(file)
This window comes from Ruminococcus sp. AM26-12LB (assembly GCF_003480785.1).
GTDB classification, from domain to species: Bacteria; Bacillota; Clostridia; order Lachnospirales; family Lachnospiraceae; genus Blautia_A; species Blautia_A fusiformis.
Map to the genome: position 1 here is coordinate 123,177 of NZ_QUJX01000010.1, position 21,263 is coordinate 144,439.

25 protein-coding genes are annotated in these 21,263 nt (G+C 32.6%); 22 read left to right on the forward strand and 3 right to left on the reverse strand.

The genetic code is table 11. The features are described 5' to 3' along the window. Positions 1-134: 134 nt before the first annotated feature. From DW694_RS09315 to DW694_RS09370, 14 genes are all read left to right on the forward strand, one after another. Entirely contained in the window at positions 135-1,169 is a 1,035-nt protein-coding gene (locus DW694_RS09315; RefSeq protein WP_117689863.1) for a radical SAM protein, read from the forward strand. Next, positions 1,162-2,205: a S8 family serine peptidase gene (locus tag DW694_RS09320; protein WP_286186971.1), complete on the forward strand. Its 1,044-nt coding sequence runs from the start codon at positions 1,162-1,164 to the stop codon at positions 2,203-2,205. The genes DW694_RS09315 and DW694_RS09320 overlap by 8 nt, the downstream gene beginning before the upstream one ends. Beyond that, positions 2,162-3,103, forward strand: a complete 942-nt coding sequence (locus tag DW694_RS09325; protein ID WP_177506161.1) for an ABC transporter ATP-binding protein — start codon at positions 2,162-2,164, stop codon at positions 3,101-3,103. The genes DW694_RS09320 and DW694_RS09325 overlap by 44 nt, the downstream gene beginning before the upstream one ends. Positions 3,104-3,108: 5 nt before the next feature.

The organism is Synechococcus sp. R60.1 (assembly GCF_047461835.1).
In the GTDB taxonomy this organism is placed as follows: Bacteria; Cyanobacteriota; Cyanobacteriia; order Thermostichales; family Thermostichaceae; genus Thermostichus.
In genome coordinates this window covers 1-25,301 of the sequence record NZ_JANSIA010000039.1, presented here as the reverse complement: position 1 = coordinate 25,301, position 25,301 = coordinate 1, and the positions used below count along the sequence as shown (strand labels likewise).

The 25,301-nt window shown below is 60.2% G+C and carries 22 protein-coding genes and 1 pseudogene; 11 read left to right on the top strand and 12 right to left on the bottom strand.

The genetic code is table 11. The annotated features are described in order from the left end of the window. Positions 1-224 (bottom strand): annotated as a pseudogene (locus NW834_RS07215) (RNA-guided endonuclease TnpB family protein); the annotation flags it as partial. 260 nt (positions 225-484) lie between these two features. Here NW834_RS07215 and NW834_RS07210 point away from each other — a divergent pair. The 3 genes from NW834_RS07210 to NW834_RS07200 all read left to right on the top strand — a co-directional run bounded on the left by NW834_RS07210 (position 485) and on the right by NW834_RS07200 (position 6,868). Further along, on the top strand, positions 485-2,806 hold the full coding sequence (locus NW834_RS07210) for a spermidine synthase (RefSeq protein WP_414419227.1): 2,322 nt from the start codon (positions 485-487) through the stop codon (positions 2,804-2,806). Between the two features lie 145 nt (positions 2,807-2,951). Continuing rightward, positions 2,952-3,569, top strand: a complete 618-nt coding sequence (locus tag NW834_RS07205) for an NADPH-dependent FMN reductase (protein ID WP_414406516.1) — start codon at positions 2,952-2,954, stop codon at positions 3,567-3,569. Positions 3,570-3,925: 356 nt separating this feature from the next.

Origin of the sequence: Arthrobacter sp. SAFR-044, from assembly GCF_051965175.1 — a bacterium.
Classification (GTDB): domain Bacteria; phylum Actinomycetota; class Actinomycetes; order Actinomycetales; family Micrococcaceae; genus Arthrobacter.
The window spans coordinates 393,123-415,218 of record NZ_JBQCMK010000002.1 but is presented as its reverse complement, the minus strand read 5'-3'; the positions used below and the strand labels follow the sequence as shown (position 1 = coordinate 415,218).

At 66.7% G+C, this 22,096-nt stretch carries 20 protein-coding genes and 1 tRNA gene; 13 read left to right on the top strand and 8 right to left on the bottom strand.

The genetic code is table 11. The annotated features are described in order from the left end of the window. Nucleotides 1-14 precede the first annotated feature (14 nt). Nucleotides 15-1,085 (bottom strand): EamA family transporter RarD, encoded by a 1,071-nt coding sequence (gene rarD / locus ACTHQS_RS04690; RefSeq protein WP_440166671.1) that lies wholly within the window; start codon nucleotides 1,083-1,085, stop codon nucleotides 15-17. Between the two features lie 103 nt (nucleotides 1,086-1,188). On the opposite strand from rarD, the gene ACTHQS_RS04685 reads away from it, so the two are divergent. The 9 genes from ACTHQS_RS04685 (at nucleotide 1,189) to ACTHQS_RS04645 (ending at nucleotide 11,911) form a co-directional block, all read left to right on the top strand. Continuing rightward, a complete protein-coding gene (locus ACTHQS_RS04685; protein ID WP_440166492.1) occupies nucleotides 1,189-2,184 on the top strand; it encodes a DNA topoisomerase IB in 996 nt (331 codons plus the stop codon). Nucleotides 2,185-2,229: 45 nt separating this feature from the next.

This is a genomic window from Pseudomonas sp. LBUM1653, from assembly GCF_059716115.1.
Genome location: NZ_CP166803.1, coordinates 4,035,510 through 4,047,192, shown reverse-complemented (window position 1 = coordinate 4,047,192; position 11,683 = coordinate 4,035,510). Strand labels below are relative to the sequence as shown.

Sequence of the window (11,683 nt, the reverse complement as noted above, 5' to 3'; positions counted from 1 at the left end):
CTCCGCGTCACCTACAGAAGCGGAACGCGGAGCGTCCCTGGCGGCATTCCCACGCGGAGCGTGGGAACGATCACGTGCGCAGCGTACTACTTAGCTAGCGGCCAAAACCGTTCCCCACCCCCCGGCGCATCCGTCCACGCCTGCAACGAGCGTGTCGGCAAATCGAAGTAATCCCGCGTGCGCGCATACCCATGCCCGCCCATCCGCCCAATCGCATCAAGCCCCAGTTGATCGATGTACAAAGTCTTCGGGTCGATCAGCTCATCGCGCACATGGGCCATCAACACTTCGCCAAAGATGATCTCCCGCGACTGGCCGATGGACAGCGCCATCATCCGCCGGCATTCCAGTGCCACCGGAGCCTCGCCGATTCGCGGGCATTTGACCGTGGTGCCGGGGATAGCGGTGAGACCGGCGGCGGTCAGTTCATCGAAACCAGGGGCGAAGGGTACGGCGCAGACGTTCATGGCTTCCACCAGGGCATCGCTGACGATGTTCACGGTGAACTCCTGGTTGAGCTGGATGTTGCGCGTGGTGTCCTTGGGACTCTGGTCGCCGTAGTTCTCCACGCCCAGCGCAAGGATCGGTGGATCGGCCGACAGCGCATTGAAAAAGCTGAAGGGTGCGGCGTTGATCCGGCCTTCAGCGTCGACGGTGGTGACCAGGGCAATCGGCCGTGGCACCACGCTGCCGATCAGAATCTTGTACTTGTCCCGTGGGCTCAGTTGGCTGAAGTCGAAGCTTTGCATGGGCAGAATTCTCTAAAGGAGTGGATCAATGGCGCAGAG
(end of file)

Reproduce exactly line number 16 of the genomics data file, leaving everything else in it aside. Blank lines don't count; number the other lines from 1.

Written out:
This is a genomic window from Pseudomonas sp. LBUM1653, from assembly GCF_059716115.1.